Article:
This is a synopsis of an article published in TIME.
In a new study published in Circulation, researchers show how risky it is for those who have had a heart attack or stroke, to stop aspirin therapy (taking a daily low-dose (80mg) of aspirin). The researchers followed more than 601,000 people on aspirin therapy and here’s what they discovered:
Three years after the study began, people who stopped taking aspirin had a 37% higher rate of heart problems including heart attack and stroke, compared to those who continued regularly taking the drug.
Experts have found that most patients will adhere to their aspirin therapy for the first few months after a heart attack or stroke, but roughly 50% will stop taking their daily dose.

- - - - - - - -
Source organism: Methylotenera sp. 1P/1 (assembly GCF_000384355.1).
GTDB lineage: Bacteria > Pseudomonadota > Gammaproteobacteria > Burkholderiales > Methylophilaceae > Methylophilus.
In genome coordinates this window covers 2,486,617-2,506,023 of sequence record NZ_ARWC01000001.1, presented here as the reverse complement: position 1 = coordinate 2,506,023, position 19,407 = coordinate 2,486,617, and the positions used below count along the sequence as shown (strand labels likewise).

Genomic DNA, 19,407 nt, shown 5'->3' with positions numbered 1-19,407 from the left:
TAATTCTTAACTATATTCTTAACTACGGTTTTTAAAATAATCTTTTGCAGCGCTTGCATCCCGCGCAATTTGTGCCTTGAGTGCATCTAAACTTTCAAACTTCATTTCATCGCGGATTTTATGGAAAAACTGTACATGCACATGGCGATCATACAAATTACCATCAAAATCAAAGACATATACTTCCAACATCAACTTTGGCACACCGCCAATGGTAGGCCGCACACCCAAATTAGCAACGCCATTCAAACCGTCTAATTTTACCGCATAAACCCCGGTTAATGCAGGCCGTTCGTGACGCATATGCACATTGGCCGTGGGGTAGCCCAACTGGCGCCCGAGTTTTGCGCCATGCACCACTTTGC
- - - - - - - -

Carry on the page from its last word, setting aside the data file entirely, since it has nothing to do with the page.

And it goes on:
“A lot of time patients don’t make the connection between aspirin and lower risk of heart attack and stroke, because, it is over-the-counter and you don’t need a prescription, people sometimes forget when it runs out to buy it again,” explains Dr. Nieca Goldberg, medical director for the New York University Center for Women’s Health and a spokesperson for the American Heart Association.
The results are in: aspirin therapy has been shown to lower the risk of blood clots and reduce inflammation (a cause for many chronic diseases including heart pathologies) and is a crucial part of preventing future heart problems and strokes.
Read the full article here.
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